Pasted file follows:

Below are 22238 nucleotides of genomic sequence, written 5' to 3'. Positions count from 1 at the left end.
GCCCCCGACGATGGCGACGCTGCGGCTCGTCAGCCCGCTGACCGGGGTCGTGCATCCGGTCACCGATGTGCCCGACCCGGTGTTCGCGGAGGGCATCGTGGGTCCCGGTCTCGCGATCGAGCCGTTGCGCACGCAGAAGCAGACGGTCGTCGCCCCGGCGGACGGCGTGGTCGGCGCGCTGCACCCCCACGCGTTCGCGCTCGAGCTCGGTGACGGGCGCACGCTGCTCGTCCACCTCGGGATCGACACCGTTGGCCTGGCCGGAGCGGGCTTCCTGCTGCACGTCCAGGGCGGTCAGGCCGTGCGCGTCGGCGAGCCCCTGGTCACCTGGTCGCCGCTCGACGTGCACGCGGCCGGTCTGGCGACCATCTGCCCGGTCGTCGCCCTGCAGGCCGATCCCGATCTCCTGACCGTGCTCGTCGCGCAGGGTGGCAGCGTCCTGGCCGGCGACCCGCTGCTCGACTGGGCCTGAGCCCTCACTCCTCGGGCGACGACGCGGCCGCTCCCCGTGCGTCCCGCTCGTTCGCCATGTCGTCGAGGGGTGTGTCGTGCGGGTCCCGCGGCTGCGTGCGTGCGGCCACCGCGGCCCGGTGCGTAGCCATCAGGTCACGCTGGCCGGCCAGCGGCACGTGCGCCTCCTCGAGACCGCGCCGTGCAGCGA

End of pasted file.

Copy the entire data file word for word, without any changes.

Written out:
Below are 22238 nucleotides of genomic sequence, written 5' to 3'. Positions count from 1 at the left end.
GCCCCCGACGATGGCGACGCTGCGGCTCGTCAGCCCGCTGACCGGGGTCGTGCATCCGGTCACCGATGTGCCCGACCCGGTGTTCGCGGAGGGCATCGTGGGTCCCGGTCTCGCGATCGAGCCGTTGCGCACGCAGAAGCAGACGGTCGTCGCCCCGGCGGACGGCGTGGTCGGCGCGCTGCACCCCCACGCGTTCGCGCTCGAGCTCGGTGACGGGCGCACGCTGCTCGTCCACCTCGGGATCGACACCGTTGGCCTGGCCGGAGCGGGCTTCCTGCTGCACGTCCAGGGCGGTCAGGCCGTGCGCGTCGGCGAGCCCCTGGTCACCTGGTCGCCGCTCGACGTGCACGCGGCCGGTCTGGCGACCATCTGCCCGGTCGTCGCCCTGCAGGCCGATCCCGATCTCCTGACCGTGCTCGTCGCGCAGGGTGGCAGCGTCCTGGCCGGCGACCCGCTGCTCGACTGGGCCTGAGCCCTCACTCCTCGGGCGACGACGCGGCCGCTCCCCGTGCGTCCCGCTCGTTCGCCATGTCGTCGAGGGGTGTGTCGTGCGGGTCCCGCGGCTGCGTGCGTGCGGCCACCGCGGCCCGGTGCGTAGCCATCAGGTCACGCTGGCCGGCCAGCGGCACGTGCGCCTCCTCGAGACCGCGCCGTGCAGCGA